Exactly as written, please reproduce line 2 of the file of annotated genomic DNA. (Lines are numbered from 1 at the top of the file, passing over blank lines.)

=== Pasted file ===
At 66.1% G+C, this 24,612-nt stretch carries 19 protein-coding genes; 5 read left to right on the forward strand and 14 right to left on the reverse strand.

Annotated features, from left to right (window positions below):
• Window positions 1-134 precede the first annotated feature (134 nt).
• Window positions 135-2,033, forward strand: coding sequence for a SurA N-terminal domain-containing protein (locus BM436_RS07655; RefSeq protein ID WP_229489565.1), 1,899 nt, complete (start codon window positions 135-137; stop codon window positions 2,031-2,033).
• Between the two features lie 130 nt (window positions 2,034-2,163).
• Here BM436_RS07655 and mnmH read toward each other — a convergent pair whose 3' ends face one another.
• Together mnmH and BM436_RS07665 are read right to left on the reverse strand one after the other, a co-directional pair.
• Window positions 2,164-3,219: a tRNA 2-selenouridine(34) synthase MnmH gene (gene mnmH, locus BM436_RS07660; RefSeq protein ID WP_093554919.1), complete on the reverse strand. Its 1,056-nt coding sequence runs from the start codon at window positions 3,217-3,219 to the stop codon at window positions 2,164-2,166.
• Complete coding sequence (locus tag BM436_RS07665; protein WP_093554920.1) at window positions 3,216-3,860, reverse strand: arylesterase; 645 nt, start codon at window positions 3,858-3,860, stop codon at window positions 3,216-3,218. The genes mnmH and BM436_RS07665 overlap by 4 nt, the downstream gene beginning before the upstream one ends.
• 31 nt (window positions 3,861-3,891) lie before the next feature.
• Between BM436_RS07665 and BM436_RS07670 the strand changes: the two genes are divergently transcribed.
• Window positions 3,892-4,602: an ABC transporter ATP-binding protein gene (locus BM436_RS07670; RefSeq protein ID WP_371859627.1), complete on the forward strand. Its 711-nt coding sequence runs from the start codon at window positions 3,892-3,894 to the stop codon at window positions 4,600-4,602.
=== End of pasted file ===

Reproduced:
Annotated features, from left to right (window positions below):